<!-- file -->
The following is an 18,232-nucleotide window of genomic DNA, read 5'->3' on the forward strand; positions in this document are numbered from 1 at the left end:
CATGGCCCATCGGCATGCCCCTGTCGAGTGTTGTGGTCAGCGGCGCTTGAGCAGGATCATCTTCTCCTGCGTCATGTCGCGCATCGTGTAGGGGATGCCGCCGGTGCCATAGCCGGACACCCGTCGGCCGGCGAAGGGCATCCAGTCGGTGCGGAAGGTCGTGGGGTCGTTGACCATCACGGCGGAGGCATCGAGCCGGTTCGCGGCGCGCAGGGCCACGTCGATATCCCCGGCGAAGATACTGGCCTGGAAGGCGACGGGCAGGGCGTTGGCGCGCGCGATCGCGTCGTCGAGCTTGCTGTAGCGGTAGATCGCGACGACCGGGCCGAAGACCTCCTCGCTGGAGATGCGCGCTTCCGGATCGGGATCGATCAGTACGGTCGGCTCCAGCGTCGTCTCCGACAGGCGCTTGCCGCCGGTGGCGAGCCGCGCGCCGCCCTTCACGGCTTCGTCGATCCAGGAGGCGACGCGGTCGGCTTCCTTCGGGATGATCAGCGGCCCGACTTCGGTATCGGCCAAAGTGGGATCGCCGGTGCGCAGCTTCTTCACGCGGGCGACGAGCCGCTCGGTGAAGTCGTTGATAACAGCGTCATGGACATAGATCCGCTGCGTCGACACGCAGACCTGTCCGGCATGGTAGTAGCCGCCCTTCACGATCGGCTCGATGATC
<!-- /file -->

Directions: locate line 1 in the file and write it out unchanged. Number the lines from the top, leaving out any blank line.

The following is an 18,232-nucleotide window of genomic DNA, read 5'->3' on the forward strand; positions in this document are numbered from 1 at the left end: